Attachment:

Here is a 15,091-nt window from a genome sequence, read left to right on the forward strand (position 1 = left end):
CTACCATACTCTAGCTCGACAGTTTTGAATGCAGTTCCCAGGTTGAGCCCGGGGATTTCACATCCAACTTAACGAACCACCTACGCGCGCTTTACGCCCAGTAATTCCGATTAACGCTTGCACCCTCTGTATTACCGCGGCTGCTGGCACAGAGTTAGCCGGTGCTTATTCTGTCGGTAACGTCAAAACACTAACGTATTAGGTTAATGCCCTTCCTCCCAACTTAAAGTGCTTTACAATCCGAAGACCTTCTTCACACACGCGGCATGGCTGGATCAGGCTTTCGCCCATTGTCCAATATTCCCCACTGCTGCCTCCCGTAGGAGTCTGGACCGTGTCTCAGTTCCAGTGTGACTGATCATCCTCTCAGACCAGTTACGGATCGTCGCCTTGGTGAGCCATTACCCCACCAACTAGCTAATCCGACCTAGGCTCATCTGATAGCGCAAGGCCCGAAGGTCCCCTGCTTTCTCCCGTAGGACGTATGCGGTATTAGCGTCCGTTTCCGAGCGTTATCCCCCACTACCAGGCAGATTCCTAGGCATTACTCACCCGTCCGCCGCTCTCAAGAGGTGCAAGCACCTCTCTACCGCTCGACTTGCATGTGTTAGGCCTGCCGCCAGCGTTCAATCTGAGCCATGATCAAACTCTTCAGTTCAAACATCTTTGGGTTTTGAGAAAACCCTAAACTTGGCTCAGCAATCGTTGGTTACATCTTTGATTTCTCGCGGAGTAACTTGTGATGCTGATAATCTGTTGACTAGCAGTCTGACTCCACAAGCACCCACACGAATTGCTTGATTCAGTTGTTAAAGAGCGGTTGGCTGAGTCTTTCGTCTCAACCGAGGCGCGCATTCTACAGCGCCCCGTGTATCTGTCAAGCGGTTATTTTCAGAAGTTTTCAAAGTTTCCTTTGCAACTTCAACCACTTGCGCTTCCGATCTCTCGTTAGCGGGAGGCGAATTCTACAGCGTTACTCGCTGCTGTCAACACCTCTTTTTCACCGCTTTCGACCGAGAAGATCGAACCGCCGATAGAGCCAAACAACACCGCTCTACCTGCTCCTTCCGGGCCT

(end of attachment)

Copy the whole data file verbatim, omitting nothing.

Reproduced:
Here is a 15,091-nt window from a genome sequence, read left to right on the forward strand (position 1 = left end):
CTACCATACTCTAGCTCGACAGTTTTGAATGCAGTTCCCAGGTTGAGCCCGGGGATTTCACATCCAACTTAACGAACCACCTACGCGCGCTTTACGCCCAGTAATTCCGATTAACGCTTGCACCCTCTGTATTACCGCGGCTGCTGGCACAGAGTTAGCCGGTGCTTATTCTGTCGGTAACGTCAAAACACTAACGTATTAGGTTAATGCCCTTCCTCCCAACTTAAAGTGCTTTACAATCCGAAGACCTTCTTCACACACGCGGCATGGCTGGATCAGGCTTTCGCCCATTGTCCAATATTCCCCACTGCTGCCTCCCGTAGGAGTCTGGACCGTGTCTCAGTTCCAGTGTGACTGATCATCCTCTCAGACCAGTTACGGATCGTCGCCTTGGTGAGCCATTACCCCACCAACTAGCTAATCCGACCTAGGCTCATCTGATAGCGCAAGGCCCGAAGGTCCCCTGCTTTCTCCCGTAGGACGTATGCGGTATTAGCGTCCGTTTCCGAGCGTTATCCCCCACTACCAGGCAGATTCCTAGGCATTACTCACCCGTCCGCCGCTCTCAAGAGGTGCAAGCACCTCTCTACCGCTCGACTTGCATGTGTTAGGCCTGCCGCCAGCGTTCAATCTGAGCCATGATCAAACTCTTCAGTTCAAACATCTTTGGGTTTTGAGAAAACCCTAAACTTGGCTCAGCAATCGTTGGTTACATCTTTGATTTCTCGCGGAGTAACTTGTGATGCTGATAATCTGTTGACTAGCAGTCTGACTCCACAAGCACCCACACGAATTGCTTGATTCAGTTGTTAAAGAGCGGTTGGCTGAGTCTTTCGTCTCAACCGAGGCGCGCATTCTACAGCGCCCCGTGTATCTGTCAAGCGGTTATTTTCAGAAGTTTTCAAAGTTTCCTTTGCAACTTCAACCACTTGCGCTTCCGATCTCTCGTTAGCGGGAGGCGAATTCTACAGCGTTACTCGCTGCTGTCAACACCTCTTTTTCACCGCTTTCGACCGAGAAGATCGAACCGCCGATAGAGCCAAACAACACCGCTCTACCTGCTCCTTCCGGGCCT